Ohio's Painful Approach to Legalizing Sports Gambling
May 29, 2019
With 11 states already on the books for legalizing sports gambling for its residents, the other 39 states are looking seriously at the results. In Ohio, legislators look ready to move on with legislation to legalize sports and online gambling for its resident. The question is, "which bill will they moving forward with?"
There are currently two bipartisan bills moving through Congress that will decide how sports gaming would be handled within the state's borders. The bill that is currently working its way through the Senate give authority over sports betting to the Casino Control Commission. That means sports betting would be permitted in the state's casinos and racinos only. The House bill would give that authority to the Lottery Commission. If the Lottery Commission is controlling sports and online gambling, bookmaking authorization would go to casinos, racinos and perhaps facilities that sell lottery tickets.
Before anything gets passed, there are still factions operating within the state that oppose any kind of casino or online gambling. One such person and group is Rob Walgate with the conservative Ohio Roundtable. It's noteworthy Walgate was responsible for filing suit again the state in 2011 over the legality of racinos. In the end, the court ruled he and his group didn’t have legal standing to sue.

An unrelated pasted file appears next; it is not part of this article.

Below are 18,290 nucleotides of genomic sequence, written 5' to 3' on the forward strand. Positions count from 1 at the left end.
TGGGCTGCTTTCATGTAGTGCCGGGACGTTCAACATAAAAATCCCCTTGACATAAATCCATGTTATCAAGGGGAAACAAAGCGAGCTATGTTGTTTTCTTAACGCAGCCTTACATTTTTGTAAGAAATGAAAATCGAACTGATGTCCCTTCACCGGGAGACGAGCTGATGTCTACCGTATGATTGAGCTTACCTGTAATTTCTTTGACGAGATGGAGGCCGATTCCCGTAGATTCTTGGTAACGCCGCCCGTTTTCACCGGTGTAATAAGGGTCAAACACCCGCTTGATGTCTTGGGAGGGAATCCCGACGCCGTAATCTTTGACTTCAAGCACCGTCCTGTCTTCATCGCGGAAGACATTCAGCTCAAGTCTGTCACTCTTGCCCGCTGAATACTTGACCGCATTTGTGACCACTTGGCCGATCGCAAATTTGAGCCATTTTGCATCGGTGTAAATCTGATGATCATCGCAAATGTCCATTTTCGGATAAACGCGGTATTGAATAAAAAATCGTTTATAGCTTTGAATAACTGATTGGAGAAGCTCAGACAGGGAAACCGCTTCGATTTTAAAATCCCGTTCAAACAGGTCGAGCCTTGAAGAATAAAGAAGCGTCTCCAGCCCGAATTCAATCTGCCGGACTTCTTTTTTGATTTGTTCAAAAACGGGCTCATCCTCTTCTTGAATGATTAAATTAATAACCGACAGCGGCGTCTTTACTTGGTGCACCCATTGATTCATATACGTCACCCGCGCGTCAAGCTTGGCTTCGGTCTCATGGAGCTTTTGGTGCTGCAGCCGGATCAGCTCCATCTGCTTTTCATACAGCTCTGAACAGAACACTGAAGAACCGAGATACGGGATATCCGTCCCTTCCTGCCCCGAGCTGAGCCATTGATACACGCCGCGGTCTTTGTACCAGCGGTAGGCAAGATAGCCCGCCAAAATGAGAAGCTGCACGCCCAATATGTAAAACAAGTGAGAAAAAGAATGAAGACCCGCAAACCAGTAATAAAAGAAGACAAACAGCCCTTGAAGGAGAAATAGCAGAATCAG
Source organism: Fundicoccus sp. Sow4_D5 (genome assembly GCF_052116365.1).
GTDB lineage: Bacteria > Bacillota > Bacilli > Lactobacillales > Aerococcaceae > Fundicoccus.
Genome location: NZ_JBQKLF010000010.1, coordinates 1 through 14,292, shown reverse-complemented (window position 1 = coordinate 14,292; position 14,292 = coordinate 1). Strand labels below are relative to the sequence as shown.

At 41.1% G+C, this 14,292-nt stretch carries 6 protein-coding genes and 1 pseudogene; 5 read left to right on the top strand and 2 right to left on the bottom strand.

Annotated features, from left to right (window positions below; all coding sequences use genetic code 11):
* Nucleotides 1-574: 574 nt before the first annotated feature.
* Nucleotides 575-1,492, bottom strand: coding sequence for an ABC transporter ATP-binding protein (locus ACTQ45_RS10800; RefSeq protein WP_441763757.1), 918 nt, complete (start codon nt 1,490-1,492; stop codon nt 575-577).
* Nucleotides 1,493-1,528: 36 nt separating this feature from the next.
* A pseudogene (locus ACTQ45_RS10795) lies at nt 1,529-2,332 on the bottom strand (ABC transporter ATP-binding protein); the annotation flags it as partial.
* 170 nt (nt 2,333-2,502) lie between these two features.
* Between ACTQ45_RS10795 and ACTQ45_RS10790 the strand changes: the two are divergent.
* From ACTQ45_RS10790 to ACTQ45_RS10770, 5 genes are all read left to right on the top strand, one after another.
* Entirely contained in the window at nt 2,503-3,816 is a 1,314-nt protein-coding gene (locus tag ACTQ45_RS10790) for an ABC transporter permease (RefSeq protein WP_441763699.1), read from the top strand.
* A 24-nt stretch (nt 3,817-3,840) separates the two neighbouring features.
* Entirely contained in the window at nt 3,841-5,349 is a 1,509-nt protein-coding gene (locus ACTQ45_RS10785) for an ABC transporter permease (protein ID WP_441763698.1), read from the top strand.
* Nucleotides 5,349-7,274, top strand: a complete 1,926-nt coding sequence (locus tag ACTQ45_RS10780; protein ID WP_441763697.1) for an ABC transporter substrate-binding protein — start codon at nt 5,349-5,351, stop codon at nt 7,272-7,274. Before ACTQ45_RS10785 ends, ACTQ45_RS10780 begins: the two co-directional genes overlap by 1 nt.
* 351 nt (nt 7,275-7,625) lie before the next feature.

He's back to fight the news bills, promising more legal action if either bill were to clear its respective house. Regarding his objection over control going to the Lottery Commission, Walgate stated, “If they’re going to put it under the Lottery Commission, I think you may see some litigation rear its head from some bar owners, from some restaurant owners, from some bowling alley owners who say, ‘wait a minute, we want a piece of the action.’”
While the debate over the legality of sports and online gambling in Ohio continues, Jeff Ifrah, founder of the online gaming trade association iDEA Growth step forward to remind legislators about the importance of also approving mobile gambling at the same time it passes the sports betting initiative.
He warned, “When regulators or legislators pass sports betting with an intent on raising a certain amount of revenue, they really don’t fully understand that if they don’t offer mobile, it’s very unlikely they’re going to achieve their revenue goals.”
It's not clear if and when Ohio residents will be able to legally bet on sports. What is clear is the debate is spirited, which should lead to the right resolution.